The American left celebrates Europe as a Platonic ideal society toward which we should strive. They tout the universal healthcare, strict gun laws, generous social welfare, economic progressivism, speech codes, and mass transit infrastructure. So surely Europe must have equally progressive abortion laws (i.e., none at all), right? Wrong. In fact, Europe’s various restrictions on abortion make the proposed law in Texas seem positively laissez-faire in comparison.
Of the 27 European Union nations, 18 permit abortion on demand, but almost all only up to 12 weeks of pregnancy. After that, nearly all require there be a threat to the life, health of the mother, or incurable ailment present in the child. Not a single European nation allows abortion on demand at any point in the pregnancy for any reason.
Ireland allows abortion only to save the life of the mother. Portugal, Spain, and the Czech Republican allow it only to preserve the mother’s life or health. Many other European countries require specific economic or “social” reasons, but still have restrictions on when it can be performed. Malta bans abortion altogether.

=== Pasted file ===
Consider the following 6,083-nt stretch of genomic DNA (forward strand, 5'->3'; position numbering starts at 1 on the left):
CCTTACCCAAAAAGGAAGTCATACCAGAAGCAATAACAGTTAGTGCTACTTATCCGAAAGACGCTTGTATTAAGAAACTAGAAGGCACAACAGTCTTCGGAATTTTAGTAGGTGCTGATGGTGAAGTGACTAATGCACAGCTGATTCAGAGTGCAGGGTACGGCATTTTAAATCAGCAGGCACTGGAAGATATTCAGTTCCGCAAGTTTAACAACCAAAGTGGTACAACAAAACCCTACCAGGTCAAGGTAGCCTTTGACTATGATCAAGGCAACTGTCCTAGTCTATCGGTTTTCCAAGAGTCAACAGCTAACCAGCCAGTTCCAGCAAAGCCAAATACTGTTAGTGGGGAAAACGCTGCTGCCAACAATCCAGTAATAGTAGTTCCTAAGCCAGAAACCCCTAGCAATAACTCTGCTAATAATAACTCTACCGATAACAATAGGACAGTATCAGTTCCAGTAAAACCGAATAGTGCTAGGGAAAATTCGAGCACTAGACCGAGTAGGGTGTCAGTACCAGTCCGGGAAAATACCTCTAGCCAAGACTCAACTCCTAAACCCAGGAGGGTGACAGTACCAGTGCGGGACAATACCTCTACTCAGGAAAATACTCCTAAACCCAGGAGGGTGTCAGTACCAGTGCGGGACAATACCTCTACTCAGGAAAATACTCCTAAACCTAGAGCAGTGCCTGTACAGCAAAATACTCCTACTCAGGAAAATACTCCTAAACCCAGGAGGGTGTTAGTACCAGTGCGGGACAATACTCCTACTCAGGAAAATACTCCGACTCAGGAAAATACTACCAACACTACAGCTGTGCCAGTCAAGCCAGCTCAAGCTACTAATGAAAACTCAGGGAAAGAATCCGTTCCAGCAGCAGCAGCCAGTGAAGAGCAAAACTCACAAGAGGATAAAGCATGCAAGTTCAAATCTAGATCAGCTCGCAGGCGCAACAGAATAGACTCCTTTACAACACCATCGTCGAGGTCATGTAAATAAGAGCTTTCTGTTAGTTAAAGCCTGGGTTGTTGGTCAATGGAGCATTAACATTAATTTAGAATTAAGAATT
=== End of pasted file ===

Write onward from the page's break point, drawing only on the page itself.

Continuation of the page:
More than half of EU nations have restrictions on the reasons abortions are allowed, where they can be performed, and what procedures must be followed beforehand. Five nations, including socialist haven Sweden, require counseling. Germany even requires that counseling to include that the child has the right to be born, and others require providing information about other options to spare his life. Eight, including the UK, require abortions be performed in a hospital or other approved facility. Three require a 7 or 5-day waiting period for reflection before receiving an abortion.
So despite their status as a tiny fringe minority, the American abortion-industrial complex treats the Texas proposal for a 20-week limit (with exceptions further along) and safety regulations as an unprecedented attack on the “rights” of women. In fact, Texas is really just following the example of enlightened Europe.